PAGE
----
Indeed, you would be remiss to not see this excellent movie.
First of all the cast could not have been better selected. Each playing their own part marvelously. But special kudos to Adam Butcher who played the lead role of Ralph Walker. His talent carried the lead, what seemed to me to be, quite easily.
Campbell Scott as Father George Hibbert; the priest who befriends Ralph, was endearing; Gordon Pinsent as Father Fitzpatrick (aka "Fitz" by the boys) brought back all the fears I had of such authoritarian teachers; Jennifer Tilly as Nurse Alice ... all you need to say is "Jennifer Tilly" and every man's heart in the theater melts; Shauna MacDonald as Emma Walker (Ralph's bed ridden mother) has a small part but I felt completely convinced that she was his mother and she loved him. The rest of the cast was equally well balanced in their roles. 10/10
PS: it takes place in a Catholic school, and I am no Catholic. IOW, you must see this movie no matter who you are - it's about being fallible and being human.
my faith: http://www.angelfire.com/ny5/jbc33/
SAINT RALPH is a pleasant surprise most watchers will find hidden away
(or absent) at most video rental stores simply because it didn't get a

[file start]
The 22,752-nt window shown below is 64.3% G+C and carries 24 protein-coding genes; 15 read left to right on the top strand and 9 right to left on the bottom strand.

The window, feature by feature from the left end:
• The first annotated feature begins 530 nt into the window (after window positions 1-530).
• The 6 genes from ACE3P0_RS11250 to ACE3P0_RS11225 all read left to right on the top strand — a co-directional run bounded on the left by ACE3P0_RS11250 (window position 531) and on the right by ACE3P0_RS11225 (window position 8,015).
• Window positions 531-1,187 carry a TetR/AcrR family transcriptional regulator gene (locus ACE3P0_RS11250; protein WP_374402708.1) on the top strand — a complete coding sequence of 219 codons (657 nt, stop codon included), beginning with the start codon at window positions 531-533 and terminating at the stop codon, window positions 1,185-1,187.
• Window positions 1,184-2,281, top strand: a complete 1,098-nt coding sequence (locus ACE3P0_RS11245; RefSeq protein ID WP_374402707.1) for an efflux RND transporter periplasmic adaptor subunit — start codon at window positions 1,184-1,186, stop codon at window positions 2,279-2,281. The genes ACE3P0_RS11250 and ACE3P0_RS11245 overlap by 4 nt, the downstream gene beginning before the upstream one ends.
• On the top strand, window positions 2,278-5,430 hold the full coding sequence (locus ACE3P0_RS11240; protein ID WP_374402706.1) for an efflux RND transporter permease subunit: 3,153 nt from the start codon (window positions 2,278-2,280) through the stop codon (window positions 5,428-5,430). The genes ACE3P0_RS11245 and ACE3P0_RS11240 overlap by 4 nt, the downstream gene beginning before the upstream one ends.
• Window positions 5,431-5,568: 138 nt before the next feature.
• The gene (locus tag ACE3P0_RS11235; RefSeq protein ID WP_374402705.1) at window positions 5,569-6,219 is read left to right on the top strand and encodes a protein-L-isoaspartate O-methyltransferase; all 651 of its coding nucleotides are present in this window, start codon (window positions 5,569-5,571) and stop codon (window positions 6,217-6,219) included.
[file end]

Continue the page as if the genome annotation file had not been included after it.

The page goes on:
lot of notice in the States. Filmed entirely in Canada by a Canadian
crew and cast, this film will make it to the top of many favorites
lists once viewers get a chance to see it.
If you're a fan of HOOSIERS, ROCKY, or some other underdog story, you'll slowly fall for Saint Ralph in similar style.
The story is that of a troubled 14-year-old at a parochial Catholic school in 1950s Ontario. Ralph Walker is his name (relative unknown Adam Butcher) and he's acting out at school. He smokes. He uses God's name in vain. He has "impure thoughts." And he has a mother who is very sick; a type of brain cancer is easily surmised. Ralph's father died in WWII and he now lives alone in a dilapidated home. Using school chum Chester (Michael Kanev) to help fake notes from Ralph's non-existent grandmother and grandfather, Ralph is able to fool the Catholic school's principal, Father Fitzpatrick (Gordon Pinsent, THE GOOD SHEPHERD), into believing he resides with his aging grandparents.